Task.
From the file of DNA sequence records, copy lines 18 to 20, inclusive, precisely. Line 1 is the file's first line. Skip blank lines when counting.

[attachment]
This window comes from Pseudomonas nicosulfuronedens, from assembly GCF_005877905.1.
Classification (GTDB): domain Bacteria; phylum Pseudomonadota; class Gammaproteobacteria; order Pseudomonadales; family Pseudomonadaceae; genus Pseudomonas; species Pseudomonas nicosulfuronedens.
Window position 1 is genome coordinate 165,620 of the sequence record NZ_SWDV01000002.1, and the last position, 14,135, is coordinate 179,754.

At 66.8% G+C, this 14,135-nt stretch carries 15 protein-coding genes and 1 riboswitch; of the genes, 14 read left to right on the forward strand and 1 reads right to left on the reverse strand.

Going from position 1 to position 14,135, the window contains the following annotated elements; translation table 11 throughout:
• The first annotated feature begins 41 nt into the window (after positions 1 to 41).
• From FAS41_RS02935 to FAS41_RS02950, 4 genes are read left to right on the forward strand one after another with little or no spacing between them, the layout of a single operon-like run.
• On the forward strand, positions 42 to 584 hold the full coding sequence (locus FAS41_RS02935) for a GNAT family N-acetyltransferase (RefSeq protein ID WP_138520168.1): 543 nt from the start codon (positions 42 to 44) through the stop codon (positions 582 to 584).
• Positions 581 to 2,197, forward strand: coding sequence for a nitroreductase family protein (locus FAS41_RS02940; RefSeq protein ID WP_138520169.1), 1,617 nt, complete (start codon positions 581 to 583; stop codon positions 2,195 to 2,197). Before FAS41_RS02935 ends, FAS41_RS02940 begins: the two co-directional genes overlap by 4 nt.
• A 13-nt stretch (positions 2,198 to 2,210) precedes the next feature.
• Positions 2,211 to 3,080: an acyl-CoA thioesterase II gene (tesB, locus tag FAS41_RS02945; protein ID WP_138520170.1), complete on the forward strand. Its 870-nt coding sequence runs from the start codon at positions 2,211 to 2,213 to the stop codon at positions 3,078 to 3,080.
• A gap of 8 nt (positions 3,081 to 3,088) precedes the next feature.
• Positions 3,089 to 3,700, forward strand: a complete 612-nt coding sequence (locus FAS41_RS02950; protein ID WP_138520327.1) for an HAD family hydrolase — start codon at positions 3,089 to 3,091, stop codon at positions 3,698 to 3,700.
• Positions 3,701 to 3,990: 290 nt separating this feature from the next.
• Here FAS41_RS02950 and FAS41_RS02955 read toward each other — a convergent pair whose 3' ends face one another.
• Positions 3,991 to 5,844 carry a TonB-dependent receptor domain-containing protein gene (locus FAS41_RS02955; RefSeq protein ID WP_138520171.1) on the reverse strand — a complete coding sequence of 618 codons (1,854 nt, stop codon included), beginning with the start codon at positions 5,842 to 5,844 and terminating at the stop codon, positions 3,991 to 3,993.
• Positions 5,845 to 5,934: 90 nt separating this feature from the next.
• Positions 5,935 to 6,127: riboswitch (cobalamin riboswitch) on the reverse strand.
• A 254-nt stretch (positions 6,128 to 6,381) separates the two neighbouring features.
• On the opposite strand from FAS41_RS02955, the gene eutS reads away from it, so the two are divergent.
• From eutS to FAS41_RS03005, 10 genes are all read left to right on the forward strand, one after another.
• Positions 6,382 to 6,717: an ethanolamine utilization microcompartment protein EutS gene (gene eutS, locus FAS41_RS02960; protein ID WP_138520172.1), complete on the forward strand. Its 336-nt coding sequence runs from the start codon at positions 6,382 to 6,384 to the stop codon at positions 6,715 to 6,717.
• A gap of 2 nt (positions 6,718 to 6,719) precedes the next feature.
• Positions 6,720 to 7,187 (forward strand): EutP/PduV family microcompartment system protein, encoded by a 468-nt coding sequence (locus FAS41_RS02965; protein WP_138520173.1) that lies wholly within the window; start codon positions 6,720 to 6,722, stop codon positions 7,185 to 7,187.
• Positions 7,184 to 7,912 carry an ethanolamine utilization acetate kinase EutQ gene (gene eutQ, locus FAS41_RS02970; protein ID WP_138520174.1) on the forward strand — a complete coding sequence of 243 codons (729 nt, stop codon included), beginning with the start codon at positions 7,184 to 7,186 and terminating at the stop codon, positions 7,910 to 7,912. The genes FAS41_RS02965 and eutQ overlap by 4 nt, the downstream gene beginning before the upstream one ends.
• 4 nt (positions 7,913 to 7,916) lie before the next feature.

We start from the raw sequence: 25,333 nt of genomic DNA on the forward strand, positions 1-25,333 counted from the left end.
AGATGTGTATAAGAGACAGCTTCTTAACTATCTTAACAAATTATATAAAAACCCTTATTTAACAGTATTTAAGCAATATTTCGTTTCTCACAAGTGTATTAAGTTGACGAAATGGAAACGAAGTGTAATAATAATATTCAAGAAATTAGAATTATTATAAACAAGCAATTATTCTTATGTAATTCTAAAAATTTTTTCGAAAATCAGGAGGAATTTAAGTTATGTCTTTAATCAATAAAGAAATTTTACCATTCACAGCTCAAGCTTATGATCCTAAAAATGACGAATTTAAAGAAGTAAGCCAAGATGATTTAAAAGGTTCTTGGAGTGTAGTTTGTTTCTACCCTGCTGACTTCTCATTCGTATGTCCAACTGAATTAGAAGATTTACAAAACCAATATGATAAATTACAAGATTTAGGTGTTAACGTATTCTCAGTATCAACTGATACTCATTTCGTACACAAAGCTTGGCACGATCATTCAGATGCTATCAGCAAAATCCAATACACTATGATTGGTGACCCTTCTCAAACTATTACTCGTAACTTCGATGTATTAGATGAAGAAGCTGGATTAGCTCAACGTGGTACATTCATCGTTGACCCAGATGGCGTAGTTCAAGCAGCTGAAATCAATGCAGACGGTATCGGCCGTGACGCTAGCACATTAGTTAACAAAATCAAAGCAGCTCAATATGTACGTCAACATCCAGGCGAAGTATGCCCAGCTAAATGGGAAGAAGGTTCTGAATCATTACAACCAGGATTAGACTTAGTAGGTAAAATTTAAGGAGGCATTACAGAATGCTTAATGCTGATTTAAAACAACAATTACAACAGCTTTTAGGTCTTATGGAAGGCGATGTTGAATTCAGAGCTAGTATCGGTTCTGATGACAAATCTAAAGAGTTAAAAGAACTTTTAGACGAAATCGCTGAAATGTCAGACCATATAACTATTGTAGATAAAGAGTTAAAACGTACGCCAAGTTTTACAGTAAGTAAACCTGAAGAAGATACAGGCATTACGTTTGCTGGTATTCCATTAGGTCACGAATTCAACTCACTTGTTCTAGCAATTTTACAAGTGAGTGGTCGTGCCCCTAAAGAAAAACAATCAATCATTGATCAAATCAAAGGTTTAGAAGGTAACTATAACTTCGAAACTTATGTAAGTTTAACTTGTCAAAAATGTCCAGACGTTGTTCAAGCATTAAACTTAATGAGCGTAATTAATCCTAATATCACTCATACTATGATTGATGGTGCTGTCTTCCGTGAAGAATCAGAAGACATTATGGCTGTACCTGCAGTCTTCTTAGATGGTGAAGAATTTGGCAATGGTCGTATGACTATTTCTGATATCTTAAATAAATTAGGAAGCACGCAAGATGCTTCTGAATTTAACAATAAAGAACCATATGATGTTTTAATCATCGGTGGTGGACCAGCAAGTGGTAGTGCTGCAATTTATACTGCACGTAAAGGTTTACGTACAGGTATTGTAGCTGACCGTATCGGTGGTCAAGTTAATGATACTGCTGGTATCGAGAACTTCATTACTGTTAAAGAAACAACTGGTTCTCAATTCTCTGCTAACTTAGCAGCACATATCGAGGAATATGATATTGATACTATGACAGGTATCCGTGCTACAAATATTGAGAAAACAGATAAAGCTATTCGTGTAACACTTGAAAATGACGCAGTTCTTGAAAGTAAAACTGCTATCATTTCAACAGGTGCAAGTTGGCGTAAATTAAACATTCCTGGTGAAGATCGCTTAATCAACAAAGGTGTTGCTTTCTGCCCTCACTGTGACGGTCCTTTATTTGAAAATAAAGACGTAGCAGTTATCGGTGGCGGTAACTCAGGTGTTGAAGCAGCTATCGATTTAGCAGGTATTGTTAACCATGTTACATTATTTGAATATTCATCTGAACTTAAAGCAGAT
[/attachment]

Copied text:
• Positions 5,935 to 6,127: riboswitch (cobalamin riboswitch) on the reverse strand.
• A 254-nt stretch (positions 6,128 to 6,381) separates the two neighbouring features.
• On the opposite strand from FAS41_RS02955, the gene eutS reads away from it, so the two are divergent.